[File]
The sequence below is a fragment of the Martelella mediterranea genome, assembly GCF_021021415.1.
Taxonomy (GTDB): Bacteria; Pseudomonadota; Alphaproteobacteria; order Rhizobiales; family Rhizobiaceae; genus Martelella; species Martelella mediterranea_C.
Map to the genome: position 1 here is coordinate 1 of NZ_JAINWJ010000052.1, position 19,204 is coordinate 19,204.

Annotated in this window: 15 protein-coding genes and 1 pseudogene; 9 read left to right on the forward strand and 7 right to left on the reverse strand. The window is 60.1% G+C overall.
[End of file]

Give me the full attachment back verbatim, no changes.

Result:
The sequence below is a fragment of the Martelella mediterranea genome, assembly GCF_021021415.1.
Taxonomy (GTDB): Bacteria; Pseudomonadota; Alphaproteobacteria; order Rhizobiales; family Rhizobiaceae; genus Martelella; species Martelella mediterranea_C.
Map to the genome: position 1 here is coordinate 1 of NZ_JAINWJ010000052.1, position 19,204 is coordinate 19,204.

Annotated in this window: 15 protein-coding genes and 1 pseudogene; 9 read left to right on the forward strand and 7 right to left on the reverse strand. The window is 60.1% G+C overall.